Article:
I’ve always felt a special connection to Oscar the Grouch– and not just for his misanthropic nature and hoarding of seemingly useless items (although certainly that is part of it). Primarily, my love stemmed from our mutual interest in trash. Growing up, the cemetery behind my house had a big, beautiful pile of junk hunkered down in a far corner where my brother and I would spend our days exploring for snakes and lizards, which we would try to catch with our bare hands. While in retrospect it’s incredible that neither of us ever fell on a hypodermic needle, I enjoyed every minute I spent in that trash pile; because, even if the snakes were all hiding, I could always find some cool, gross thing tucked among the grass and woodscraps. Although (at my dad’s reasonable request) I never really rummaged through the different piles, I loved to just examine them and make up stories about where they came from, who deposited them, and why.
Learning about garbology allowed me to take my childhood past time to the next level. Working on the lab this last week, I was transported back to that cemetery garbage pile, where once again I was crouched next to a mound of junk, working to figure out what it meant.
Garbage piles are funny in that they don’t give any context to the deposition. Who was dumping this? Where did it come from? What made a person (or group of people) think, “Ah yes, this open corner of a cemetery is the best place for me to leave my old couch!?” Context has to be inferred from the material itself– and that’s archaeology. Thinking about archaeology as basically your neighbor’s garbage is a useful way to conceptualize the process and understand the biases and processes that work into the archaeological record.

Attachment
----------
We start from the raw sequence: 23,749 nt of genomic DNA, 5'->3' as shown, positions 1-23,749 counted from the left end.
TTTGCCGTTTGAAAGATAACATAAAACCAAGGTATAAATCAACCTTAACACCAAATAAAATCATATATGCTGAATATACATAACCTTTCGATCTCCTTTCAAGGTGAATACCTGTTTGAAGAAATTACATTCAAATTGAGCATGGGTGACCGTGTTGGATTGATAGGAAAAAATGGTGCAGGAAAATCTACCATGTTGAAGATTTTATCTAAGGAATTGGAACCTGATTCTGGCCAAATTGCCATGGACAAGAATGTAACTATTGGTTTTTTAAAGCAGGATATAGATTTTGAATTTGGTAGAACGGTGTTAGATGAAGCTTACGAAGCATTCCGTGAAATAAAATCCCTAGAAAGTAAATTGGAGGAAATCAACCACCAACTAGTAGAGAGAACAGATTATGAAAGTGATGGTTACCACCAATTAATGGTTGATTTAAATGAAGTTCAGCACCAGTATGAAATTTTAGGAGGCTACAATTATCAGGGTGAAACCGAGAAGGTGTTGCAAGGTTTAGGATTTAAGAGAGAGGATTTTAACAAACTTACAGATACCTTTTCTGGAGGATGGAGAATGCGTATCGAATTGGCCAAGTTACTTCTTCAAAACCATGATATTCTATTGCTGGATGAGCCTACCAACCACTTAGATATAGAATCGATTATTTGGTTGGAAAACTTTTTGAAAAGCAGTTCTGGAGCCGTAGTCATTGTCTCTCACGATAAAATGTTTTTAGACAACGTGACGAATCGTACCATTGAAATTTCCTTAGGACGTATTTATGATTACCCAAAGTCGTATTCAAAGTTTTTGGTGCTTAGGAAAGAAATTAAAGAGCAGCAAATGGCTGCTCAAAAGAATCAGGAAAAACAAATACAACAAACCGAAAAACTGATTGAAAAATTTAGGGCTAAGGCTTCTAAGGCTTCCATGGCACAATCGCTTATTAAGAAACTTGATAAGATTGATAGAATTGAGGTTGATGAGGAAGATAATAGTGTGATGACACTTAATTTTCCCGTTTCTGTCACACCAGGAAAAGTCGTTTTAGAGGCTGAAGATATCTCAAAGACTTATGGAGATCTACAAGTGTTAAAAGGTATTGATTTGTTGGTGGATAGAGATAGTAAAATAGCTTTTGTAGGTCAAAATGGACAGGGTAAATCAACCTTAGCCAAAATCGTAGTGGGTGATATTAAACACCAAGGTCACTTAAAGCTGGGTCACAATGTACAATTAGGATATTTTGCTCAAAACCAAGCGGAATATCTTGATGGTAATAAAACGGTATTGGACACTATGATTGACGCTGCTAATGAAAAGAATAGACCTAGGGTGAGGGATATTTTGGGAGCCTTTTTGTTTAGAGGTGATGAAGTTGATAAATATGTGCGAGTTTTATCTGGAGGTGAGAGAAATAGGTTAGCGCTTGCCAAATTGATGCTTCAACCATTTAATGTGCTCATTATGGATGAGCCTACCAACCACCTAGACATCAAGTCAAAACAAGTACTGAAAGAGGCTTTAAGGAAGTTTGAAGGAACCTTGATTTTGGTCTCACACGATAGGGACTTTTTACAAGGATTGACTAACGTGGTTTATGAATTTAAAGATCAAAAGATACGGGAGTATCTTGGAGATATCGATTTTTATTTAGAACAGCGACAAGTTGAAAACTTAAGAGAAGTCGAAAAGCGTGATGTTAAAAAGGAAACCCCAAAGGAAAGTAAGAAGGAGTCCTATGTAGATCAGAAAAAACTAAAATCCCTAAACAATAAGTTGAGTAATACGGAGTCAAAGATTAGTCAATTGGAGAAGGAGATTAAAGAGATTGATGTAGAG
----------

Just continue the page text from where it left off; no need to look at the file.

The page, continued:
The garbage I examined really made me think about this. One of the hardest aspects of analysing the “assemblage,” if you will, was thinking about how many people contributed to the deposit and deciding the purpose of the deposit (besides the obvious ” to get rid of trash” purpose). These factors would greatly influence the narrative I created. If it was kitchen trash versus personal trash, if it was one persons’ refuse or two– the garbage itself didn’t come with an instruction book. However, I soon realized that I was thinking too much about the garbage as a whole, and not listening to what the pieces of paper and apple cores were really trying to tell me. Once I changed the way I conceptualized the trash, it all began to fit together.
In all, I believe that garbology is a great way to practice archaeological techniques in a modern setting that helps you contextualize and conceptualize processes and human behavior behind disposal. I fully encourage everyone to take a little time out of their day to peer into someone else’s trash. There is no limit to what you can learn about your friends, enemies, neighbors and ancestors by spending a little time with your inner Oscar.